The good is oft interred with their bones ...
At school I never really appreciated William Shakespeare. But, as one of my exam subjects was English literature, I had to study some of his works. The quote above, by Mark Anthony from Julius Caesar, has always stuck in my mind - as there is often an element of truth in this.
I'll leave Shakespeare's works to those who enjoy him. The theme today is coincidences (for a change!) but lighthearted ones.
William Shakespeare, often said to be England's greatest playwright, was born on the 23rd of April 1564, which just happens to also be the English Patron Saint's Day on the 23rd of April - St.George, that is.
But, as Shakespeare was special, he also left this mortal coil on the 23rd of April in 1616. Oh, and 'mortal coil' comes from Shakespeare's Hamlet.
Some wonder if Shakespeare knew he was about to pop his clogs as he made out his Last Will and Testament on the 25th of March 1616, 30 days prior to his death.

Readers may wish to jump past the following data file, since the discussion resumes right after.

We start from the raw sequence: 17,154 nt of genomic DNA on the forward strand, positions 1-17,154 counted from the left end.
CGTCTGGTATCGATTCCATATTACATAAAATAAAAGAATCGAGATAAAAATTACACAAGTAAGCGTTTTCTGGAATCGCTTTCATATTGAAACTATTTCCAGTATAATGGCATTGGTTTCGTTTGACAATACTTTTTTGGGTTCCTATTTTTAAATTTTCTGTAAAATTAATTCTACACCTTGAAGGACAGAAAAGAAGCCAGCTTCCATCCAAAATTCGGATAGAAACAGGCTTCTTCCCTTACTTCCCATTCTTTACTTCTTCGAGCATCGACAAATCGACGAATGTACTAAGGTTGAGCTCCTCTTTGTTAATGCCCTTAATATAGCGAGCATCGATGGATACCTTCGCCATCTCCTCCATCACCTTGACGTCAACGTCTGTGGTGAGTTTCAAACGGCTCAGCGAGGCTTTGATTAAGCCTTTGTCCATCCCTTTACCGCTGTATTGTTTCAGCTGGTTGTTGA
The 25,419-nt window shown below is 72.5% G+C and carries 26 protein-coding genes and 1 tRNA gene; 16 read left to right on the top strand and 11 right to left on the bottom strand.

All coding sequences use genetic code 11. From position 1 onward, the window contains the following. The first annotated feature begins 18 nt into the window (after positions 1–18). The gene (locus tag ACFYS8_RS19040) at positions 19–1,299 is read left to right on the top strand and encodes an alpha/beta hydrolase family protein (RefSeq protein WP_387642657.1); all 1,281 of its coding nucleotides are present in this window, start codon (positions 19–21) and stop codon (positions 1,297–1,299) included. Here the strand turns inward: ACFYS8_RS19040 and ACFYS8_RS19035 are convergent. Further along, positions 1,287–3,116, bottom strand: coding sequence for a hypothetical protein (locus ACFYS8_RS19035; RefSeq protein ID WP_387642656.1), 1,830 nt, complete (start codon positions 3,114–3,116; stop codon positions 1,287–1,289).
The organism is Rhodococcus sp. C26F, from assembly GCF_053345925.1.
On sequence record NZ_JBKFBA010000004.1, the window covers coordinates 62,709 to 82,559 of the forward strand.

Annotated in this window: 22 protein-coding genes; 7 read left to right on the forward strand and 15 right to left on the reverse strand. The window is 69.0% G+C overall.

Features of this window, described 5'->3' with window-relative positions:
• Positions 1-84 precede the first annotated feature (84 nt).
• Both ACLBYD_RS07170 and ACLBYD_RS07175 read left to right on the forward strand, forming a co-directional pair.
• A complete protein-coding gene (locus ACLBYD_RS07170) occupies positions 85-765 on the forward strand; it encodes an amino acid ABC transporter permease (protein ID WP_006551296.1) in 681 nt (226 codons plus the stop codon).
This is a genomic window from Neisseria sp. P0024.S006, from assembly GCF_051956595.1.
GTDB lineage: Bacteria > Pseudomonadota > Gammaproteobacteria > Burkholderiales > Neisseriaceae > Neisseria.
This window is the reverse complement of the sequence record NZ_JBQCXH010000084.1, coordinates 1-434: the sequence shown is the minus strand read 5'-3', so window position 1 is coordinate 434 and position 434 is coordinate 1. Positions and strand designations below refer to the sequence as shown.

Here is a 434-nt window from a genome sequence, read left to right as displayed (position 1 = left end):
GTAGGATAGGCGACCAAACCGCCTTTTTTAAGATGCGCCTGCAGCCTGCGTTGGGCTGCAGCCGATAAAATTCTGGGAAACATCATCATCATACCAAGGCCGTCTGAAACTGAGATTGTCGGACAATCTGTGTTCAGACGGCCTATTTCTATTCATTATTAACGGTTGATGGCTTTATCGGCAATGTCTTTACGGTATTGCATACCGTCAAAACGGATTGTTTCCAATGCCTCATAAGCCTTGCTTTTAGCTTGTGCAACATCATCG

There is quite a well known coincidence between the Bible and William Shakespeare.
The King James Bible was published in 1610 when the bard was 46 years old. If we take the aforementioned book and go to Psalm 46 and count the 46th word from the beginning this will be 'shake' - 'though the mountains shake with the swelling thereof.'
If we then count 46 words from the end of Psalm 46 the word is spear - 'and cutteth the spear in sunder'.
Put the two words together and we have ..... (no need to send in the answer!)
But there's more, though this is maybe stretching things a little.
As I said, William was 46 in 1610. So if we add 4+6 and we get 10.
Staying with Psalm 46 go to verse 10 (because 4+6=10 or because it's year 10) it says: 'Be still, and know that I am God: I will be exalted in the earth.'
Okay, now count in 6 words and we get I am, count another 4 words and we get will. Rearrange these chosen words and, yes, we now have William.
So ... was there an 'in' joke going on by the translators and William Shakespeare? Guess it's no less likely than a lot of the other conspiracy stories on the Internet. A long time ago (40+ years) the London Times supposedly reported that 'the insertion of Shakespeare's name was a tribute to him, and a 46th birthday present, by some of the translators, who knew his work and might have known him personally.'
St.George And How He Slayed The Libyan Dragon